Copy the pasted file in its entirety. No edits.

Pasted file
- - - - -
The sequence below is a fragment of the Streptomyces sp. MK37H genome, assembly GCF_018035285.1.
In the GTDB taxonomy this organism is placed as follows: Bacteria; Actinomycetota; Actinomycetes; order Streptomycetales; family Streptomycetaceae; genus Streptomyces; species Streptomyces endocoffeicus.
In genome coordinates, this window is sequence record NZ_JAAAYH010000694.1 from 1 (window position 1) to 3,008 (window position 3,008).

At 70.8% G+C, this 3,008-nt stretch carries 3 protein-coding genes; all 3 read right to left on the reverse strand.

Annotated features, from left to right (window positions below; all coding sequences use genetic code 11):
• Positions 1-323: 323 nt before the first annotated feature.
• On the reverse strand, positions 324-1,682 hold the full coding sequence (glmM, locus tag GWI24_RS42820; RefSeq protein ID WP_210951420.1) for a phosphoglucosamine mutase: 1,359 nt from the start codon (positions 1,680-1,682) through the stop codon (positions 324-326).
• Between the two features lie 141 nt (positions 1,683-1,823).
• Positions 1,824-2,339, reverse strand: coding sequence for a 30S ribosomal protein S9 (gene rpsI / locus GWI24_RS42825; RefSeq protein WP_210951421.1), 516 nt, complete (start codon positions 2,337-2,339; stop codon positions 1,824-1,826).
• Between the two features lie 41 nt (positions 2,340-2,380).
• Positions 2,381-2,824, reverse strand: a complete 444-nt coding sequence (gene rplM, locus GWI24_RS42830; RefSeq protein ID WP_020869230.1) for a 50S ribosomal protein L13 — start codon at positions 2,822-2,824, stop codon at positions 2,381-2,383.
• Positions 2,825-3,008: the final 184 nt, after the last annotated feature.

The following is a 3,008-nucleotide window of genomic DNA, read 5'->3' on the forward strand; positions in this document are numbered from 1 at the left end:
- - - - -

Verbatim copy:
The sequence below is a fragment of the Streptomyces sp. MK37H genome, assembly GCF_018035285.1.
In the GTDB taxonomy this organism is placed as follows: Bacteria; Actinomycetota; Actinomycetes; order Streptomycetales; family Streptomycetaceae; genus Streptomyces; species Streptomyces endocoffeicus.
In genome coordinates, this window is sequence record NZ_JAAAYH010000694.1 from 1 (window position 1) to 3,008 (window position 3,008).

At 70.8% G+C, this 3,008-nt stretch carries 3 protein-coding genes; all 3 read right to left on the reverse strand.

Annotated features, from left to right (window positions below; all coding sequences use genetic code 11):
• Positions 1-323: 323 nt before the first annotated feature.
• On the reverse strand, positions 324-1,682 hold the full coding sequence (glmM, locus tag GWI24_RS42820; RefSeq protein ID WP_210951420.1) for a phosphoglucosamine mutase: 1,359 nt from the start codon (positions 1,680-1,682) through the stop codon (positions 324-326).
• Between the two features lie 141 nt (positions 1,683-1,823).
• Positions 1,824-2,339, reverse strand: coding sequence for a 30S ribosomal protein S9 (gene rpsI / locus GWI24_RS42825; RefSeq protein WP_210951421.1), 516 nt, complete (start codon positions 2,337-2,339; stop codon positions 1,824-1,826).
• Between the two features lie 41 nt (positions 2,340-2,380).
• Positions 2,381-2,824, reverse strand: a complete 444-nt coding sequence (gene rplM, locus GWI24_RS42830; RefSeq protein ID WP_020869230.1) for a 50S ribosomal protein L13 — start codon at positions 2,822-2,824, stop codon at positions 2,381-2,383.
• Positions 2,825-3,008: the final 184 nt, after the last annotated feature.

The following is a 3,008-nucleotide window of genomic DNA, read 5'->3' on the forward strand; positions in this document are numbered from 1 at the left end: